Revisit the historical journey made 50 years ago by a group of University students led by Aboriginal activist Charles Perkins, who set off on a bus ride around regional New South Wales to expose racism and prejudice in regional NSW. What they encountered along the way showed just how prevalent segregation and injustice existed in Australia. The trip would prove to be a turning point in the Australian civil rights movement.
In 1973 Koiki ‘Eddie’ Mabo was shocked to discover that the ownership of the land his ancestors had passed down on Murray Island in the Torres Strait for over 16 generations, was not legally recognised as theirs. Rather than accept this injustice, he began an epic fight for Australian law to recognise traditional land rights. Eddie never lived to see his land returned to him, but the name Mabo is now known in every household throughout the country. In January 1992, at only 55, Eddie died of cancer. Five months later the High Court overturned the notion of terra nullius. Underscoring this epic battle is Eddie’s relationship with his wife Bonita.
MABO traces Eddie’s life – from a carefree young man of seventeen, through his courtship and marriage to his one true love, up to his death and the handing down of the High Court decision on that historic day – 3rd June 1992. MABO is as much a love story as a document of one man’s fight for recognition of what he believed was legally his.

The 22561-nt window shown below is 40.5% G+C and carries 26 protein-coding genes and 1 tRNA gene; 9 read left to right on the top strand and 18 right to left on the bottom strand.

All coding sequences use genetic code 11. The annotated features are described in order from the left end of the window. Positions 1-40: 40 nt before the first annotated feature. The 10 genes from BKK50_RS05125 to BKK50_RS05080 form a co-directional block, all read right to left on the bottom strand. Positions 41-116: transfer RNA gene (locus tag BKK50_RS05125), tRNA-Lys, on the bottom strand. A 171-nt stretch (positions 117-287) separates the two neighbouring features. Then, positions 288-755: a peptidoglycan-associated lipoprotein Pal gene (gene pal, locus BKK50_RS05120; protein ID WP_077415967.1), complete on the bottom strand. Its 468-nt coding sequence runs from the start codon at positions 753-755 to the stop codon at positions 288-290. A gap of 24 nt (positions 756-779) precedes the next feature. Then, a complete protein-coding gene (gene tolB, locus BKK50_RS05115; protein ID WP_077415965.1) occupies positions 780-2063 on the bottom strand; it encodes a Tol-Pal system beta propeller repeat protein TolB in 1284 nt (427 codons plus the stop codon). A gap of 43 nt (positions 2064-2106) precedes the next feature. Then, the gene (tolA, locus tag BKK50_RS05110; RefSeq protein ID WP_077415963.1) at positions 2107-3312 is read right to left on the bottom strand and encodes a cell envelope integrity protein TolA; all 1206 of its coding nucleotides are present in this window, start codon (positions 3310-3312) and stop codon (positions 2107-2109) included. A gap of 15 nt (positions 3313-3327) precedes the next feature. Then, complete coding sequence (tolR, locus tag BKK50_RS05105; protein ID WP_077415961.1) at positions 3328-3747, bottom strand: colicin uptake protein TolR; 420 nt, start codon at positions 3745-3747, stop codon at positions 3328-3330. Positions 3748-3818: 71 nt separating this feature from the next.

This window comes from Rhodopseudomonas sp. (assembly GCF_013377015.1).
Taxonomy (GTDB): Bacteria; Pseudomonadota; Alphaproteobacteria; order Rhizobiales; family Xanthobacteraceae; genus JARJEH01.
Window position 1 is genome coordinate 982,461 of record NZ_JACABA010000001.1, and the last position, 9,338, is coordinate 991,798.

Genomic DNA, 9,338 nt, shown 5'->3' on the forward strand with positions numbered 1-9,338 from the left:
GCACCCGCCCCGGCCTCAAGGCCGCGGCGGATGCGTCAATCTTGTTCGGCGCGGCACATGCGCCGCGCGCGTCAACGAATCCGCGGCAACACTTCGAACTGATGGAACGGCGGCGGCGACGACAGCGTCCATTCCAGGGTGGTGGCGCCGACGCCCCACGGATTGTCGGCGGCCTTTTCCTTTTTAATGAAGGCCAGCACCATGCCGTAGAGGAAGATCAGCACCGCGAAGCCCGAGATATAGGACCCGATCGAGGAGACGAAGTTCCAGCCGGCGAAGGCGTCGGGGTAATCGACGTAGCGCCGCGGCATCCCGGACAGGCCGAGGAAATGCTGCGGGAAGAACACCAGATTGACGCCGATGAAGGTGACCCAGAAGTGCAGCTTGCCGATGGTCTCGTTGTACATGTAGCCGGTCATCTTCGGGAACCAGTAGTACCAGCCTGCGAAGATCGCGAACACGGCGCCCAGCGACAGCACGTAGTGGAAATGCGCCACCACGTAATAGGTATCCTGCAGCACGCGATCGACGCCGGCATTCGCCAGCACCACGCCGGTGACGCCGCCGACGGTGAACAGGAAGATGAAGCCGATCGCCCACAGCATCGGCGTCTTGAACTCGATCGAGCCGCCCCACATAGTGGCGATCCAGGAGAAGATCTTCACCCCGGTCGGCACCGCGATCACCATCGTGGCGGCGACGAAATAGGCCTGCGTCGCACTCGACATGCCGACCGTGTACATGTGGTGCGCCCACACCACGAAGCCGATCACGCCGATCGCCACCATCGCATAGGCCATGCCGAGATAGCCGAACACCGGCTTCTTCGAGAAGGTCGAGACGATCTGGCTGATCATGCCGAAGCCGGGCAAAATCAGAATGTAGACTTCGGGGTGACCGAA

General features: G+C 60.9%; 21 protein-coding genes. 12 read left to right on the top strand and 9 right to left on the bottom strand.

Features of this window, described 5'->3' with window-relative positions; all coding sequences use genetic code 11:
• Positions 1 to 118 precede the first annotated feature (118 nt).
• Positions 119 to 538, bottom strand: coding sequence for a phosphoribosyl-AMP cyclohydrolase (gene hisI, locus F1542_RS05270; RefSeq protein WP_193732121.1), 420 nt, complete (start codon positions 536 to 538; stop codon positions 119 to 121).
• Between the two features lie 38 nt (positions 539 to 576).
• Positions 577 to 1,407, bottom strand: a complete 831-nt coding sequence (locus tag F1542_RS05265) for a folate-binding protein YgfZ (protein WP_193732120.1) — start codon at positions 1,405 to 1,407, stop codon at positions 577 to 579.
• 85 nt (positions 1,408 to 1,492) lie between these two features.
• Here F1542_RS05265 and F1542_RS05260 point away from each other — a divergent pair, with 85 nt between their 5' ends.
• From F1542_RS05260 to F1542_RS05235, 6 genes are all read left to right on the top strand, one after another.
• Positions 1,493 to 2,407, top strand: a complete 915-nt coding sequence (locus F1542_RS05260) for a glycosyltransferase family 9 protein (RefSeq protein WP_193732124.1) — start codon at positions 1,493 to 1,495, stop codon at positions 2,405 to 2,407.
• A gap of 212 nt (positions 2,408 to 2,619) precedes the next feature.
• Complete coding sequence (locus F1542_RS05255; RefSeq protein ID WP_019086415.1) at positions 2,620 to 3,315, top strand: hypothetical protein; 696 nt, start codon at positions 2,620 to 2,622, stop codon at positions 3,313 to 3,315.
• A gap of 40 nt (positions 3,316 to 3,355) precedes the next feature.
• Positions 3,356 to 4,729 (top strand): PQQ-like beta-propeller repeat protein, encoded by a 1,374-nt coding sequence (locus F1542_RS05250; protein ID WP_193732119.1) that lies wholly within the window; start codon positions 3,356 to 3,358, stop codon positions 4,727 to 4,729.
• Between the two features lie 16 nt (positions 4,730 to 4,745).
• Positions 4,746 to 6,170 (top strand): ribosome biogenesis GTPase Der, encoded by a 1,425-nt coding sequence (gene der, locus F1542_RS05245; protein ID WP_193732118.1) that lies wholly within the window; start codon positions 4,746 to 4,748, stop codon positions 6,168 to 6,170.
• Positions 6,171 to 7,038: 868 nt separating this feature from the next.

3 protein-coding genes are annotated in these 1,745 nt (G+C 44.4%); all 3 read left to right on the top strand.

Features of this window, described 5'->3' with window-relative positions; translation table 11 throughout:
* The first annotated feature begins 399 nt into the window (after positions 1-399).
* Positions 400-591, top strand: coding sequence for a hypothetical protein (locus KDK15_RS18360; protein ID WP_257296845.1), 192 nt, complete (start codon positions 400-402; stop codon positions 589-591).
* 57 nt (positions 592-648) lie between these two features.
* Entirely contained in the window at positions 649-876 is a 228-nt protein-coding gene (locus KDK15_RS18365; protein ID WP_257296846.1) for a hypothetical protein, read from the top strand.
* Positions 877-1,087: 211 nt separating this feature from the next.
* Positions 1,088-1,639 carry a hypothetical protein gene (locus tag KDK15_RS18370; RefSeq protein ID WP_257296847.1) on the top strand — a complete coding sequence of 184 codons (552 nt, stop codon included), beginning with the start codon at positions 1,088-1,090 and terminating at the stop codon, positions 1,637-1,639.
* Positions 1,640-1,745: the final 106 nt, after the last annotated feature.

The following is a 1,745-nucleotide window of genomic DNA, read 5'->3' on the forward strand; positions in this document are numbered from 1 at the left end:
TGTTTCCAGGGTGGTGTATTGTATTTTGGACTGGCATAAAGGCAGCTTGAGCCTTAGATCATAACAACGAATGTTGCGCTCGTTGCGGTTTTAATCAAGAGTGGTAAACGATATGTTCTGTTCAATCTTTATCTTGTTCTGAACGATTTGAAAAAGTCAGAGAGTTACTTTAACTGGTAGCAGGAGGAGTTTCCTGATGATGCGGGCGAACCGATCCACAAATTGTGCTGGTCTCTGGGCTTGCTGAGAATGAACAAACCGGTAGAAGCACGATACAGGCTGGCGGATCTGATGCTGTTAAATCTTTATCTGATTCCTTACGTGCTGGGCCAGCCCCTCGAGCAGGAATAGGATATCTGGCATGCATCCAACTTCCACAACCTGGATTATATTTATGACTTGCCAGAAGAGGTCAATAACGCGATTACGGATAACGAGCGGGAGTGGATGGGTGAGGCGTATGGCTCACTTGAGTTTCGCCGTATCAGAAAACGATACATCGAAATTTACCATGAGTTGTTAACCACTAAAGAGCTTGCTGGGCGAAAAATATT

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The film dramatizes the events of the Battle of Matewan, a coal miners’ strike in 1920 in Matewan, a small town in the hills of West Virginia.
The Milagro Beanfield Water
When a Chicano handyman from the Milagro Valley decides to irrigate his small beanfield by “borrowing” some water from a large and potentially destructive site, he unknowingly sets off a chain reaction that erupts into a humorous culture clash. The developers then try to stamp out the modest plantings, forcing the handyman’s friends to team up with the spirited “rebel” to protect and preserve their way of life.
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Harvey Milk, an American activist, faces several difficulties while fighting for gay rights and becomes California’s first openly gay official to be elected to public office.
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Norma, a married woman working in a factory, is displeased with the unhealthy working conditions. She decides to combine other workers with Reuben, a union organizer.
Orange Revolution is a 2007 feature-length documentary produced by York Zimmerman Inc. and directed by Steve York capturing the massive street protests that followed the rigged 2004 presidential elections in the Ukraine. It is available to watch in different languages.